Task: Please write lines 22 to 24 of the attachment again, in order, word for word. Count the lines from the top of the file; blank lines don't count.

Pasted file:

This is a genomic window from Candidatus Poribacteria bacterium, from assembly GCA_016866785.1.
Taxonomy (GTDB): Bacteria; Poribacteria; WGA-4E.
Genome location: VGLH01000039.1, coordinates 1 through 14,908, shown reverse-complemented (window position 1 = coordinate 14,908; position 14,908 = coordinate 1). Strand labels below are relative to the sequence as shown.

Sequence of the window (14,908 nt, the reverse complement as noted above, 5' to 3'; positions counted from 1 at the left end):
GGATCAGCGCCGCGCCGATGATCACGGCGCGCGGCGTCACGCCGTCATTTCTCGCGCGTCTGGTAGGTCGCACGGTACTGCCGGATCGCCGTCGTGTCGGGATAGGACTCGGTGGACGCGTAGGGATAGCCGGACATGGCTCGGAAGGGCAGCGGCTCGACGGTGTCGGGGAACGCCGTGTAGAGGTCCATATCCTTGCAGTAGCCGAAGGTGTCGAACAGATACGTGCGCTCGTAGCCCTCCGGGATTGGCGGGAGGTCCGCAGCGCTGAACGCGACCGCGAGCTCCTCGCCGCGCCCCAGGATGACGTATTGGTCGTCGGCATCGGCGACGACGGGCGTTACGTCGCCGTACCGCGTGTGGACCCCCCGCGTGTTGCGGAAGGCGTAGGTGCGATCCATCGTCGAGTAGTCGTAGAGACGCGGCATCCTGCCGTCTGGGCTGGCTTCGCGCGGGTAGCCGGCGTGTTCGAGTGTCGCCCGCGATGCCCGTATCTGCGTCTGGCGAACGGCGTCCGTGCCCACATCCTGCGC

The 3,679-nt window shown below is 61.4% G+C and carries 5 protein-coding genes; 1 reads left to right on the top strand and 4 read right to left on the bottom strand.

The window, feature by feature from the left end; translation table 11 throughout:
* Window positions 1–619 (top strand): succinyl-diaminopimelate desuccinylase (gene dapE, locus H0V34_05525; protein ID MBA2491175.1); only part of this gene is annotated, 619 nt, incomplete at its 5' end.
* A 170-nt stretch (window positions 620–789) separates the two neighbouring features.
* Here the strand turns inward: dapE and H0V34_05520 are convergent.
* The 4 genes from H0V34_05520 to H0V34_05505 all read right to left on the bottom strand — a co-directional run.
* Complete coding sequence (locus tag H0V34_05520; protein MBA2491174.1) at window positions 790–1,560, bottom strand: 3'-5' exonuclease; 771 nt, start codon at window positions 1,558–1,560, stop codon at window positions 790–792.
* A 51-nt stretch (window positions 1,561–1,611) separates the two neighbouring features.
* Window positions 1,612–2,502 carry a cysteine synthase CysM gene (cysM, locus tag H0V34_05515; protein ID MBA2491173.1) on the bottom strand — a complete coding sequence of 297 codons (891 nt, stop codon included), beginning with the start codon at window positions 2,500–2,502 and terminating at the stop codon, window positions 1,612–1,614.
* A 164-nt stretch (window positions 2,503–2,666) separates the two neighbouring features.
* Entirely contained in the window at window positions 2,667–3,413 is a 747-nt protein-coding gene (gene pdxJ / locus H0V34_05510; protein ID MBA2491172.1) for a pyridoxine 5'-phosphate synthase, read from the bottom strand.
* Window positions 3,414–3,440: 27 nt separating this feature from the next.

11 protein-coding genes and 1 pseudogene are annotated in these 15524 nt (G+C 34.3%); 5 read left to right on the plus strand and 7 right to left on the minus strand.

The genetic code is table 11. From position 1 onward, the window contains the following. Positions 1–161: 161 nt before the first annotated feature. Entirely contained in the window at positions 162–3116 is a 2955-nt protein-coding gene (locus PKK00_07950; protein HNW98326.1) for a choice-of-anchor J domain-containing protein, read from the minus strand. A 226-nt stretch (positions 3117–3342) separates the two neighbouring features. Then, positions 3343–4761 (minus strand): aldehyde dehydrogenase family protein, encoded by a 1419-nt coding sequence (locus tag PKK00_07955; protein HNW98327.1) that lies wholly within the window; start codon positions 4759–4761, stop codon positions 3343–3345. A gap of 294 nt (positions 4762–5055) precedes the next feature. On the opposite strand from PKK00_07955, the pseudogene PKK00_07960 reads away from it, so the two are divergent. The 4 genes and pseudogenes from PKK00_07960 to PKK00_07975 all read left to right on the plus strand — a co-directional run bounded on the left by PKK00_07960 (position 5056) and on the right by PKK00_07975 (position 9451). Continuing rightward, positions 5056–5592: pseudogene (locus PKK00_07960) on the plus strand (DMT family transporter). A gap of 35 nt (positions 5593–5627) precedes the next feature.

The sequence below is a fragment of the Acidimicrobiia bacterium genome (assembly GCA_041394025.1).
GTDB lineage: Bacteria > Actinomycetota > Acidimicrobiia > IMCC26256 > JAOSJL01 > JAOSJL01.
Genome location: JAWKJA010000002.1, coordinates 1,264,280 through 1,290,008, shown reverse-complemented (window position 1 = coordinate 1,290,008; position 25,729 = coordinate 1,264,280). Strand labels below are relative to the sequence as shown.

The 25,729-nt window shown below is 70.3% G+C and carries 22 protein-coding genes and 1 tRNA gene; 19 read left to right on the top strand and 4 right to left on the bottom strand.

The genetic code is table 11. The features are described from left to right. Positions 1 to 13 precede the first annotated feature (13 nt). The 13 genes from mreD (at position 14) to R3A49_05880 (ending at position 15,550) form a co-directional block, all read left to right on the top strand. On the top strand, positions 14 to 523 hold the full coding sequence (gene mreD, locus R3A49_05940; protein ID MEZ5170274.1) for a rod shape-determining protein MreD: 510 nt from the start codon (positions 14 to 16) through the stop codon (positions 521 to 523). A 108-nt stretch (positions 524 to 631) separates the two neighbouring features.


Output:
Genome location: JAWKJA010000002.1, coordinates 1,264,280 through 1,290,008, shown reverse-complemented (window position 1 = coordinate 1,290,008; position 25,729 = coordinate 1,264,280). Strand labels below are relative to the sequence as shown.

The 25,729-nt window shown below is 70.3% G+C and carries 22 protein-coding genes and 1 tRNA gene; 19 read left to right on the top strand and 4 right to left on the bottom strand.

The genetic code is table 11. The features are described from left to right. Positions 1 to 13 precede the first annotated feature (13 nt). The 13 genes from mreD (at position 14) to R3A49_05880 (ending at position 15,550) form a co-directional block, all read left to right on the top strand. On the top strand, positions 14 to 523 hold the full coding sequence (gene mreD, locus R3A49_05940; protein ID MEZ5170274.1) for a rod shape-determining protein MreD: 510 nt from the start codon (positions 14 to 16) through the stop codon (positions 521 to 523). A 108-nt stretch (positions 524 to 631) separates the two neighbouring features.